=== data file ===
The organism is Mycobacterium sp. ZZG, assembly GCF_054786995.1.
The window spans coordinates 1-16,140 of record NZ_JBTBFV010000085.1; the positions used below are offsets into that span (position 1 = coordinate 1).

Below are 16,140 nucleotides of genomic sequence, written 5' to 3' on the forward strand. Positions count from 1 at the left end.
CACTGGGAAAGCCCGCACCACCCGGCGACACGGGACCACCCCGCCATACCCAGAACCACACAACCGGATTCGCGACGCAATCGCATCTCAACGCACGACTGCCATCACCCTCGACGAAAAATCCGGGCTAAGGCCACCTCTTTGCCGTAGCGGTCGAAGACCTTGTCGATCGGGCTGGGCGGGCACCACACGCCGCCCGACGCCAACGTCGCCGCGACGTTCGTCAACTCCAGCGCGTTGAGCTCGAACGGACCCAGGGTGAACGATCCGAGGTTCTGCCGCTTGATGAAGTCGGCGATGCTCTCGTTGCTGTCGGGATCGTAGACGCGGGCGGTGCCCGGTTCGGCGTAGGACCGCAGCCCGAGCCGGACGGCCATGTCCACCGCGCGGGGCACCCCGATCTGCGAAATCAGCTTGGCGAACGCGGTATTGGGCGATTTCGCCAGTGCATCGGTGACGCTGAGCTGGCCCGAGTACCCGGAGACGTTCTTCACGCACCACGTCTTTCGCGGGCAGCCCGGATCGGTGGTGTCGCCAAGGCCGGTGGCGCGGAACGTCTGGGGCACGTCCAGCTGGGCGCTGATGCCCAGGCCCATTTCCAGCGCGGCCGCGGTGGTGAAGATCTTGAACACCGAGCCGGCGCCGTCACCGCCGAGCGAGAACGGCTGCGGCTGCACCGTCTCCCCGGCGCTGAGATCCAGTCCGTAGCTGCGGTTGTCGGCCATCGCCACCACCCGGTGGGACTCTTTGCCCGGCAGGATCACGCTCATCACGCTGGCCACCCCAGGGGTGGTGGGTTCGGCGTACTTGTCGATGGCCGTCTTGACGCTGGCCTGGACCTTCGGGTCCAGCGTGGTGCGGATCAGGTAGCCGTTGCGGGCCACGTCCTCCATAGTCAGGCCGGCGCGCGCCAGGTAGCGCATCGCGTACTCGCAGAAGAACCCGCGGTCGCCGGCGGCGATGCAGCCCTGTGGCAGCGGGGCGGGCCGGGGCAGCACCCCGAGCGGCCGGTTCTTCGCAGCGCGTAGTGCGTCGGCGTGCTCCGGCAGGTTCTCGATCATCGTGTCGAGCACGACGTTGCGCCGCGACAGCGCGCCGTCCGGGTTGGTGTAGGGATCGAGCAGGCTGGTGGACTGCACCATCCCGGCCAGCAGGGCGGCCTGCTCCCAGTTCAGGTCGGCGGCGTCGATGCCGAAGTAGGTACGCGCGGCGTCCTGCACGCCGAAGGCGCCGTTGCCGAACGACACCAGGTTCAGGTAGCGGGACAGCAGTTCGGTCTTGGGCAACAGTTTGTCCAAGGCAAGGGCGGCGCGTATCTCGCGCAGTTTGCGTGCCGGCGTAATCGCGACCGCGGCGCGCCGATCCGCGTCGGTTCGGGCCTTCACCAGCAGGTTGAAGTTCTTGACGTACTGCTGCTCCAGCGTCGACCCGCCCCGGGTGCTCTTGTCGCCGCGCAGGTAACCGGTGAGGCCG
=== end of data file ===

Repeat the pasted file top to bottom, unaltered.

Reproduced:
The organism is Mycobacterium sp. ZZG, assembly GCF_054786995.1.
The window spans coordinates 1-16,140 of record NZ_JBTBFV010000085.1; the positions used below are offsets into that span (position 1 = coordinate 1).

Below are 16,140 nucleotides of genomic sequence, written 5' to 3' on the forward strand. Positions count from 1 at the left end.
CACTGGGAAAGCCCGCACCACCCGGCGACACGGGACCACCCCGCCATACCCAGAACCACACAACCGGATTCGCGACGCAATCGCATCTCAACGCACGACTGCCATCACCCTCGACGAAAAATCCGGGCTAAGGCCACCTCTTTGCCGTAGCGGTCGAAGACCTTGTCGATCGGGCTGGGCGGGCACCACACGCCGCCCGACGCCAACGTCGCCGCGACGTTCGTCAACTCCAGCGCGTTGAGCTCGAACGGACCCAGGGTGAACGATCCGAGGTTCTGCCGCTTGATGAAGTCGGCGATGCTCTCGTTGCTGTCGGGATCGTAGACGCGGGCGGTGCCCGGTTCGGCGTAGGACCGCAGCCCGAGCCGGACGGCCATGTCCACCGCGCGGGGCACCCCGATCTGCGAAATCAGCTTGGCGAACGCGGTATTGGGCGATTTCGCCAGTGCATCGGTGACGCTGAGCTGGCCCGAGTACCCGGAGACGTTCTTCACGCACCACGTCTTTCGCGGGCAGCCCGGATCGGTGGTGTCGCCAAGGCCGGTGGCGCGGAACGTCTGGGGCACGTCCAGCTGGGCGCTGATGCCCAGGCCCATTTCCAGCGCGGCCGCGGTGGTGAAGATCTTGAACACCGAGCCGGCGCCGTCACCGCCGAGCGAGAACGGCTGCGGCTGCACCGTCTCCCCGGCGCTGAGATCCAGTCCGTAGCTGCGGTTGTCGGCCATCGCCACCACCCGGTGGGACTCTTTGCCCGGCAGGATCACGCTCATCACGCTGGCCACCCCAGGGGTGGTGGGTTCGGCGTACTTGTCGATGGCCGTCTTGACGCTGGCCTGGACCTTCGGGTCCAGCGTGGTGCGGATCAGGTAGCCGTTGCGGGCCACGTCCTCCATAGTCAGGCCGGCGCGCGCCAGGTAGCGCATCGCGTACTCGCAGAAGAACCCGCGGTCGCCGGCGGCGATGCAGCCCTGTGGCAGCGGGGCGGGCCGGGGCAGCACCCCGAGCGGCCGGTTCTTCGCAGCGCGTAGTGCGTCGGCGTGCTCCGGCAGGTTCTCGATCATCGTGTCGAGCACGACGTTGCGCCGCGACAGCGCGCCGTCCGGGTTGGTGTAGGGATCGAGCAGGCTGGTGGACTGCACCATCCCGGCCAGCAGGGCGGCCTGCTCCCAGTTCAGGTCGGCGGCGTCGATGCCGAAGTAGGTACGCGCGGCGTCCTGCACGCCGAAGGCGCCGTTGCCGAACGACACCAGGTTCAGGTAGCGGGACAGCAGTTCGGTCTTGGGCAACAGTTTGTCCAAGGCAAGGGCGGCGCGTATCTCGCGCAGTTTGCGTGCCGGCGTAATCGCGACCGCGGCGCGCCGATCCGCGTCGGTTCGGGCCTTCACCAGCAGGTTGAAGTTCTTGACGTACTGCTGCTCCAGCGTCGACCCGCCCCGGGTGCTCTTGTCGCCGCGCAGGTAACCGGTGAGGCCG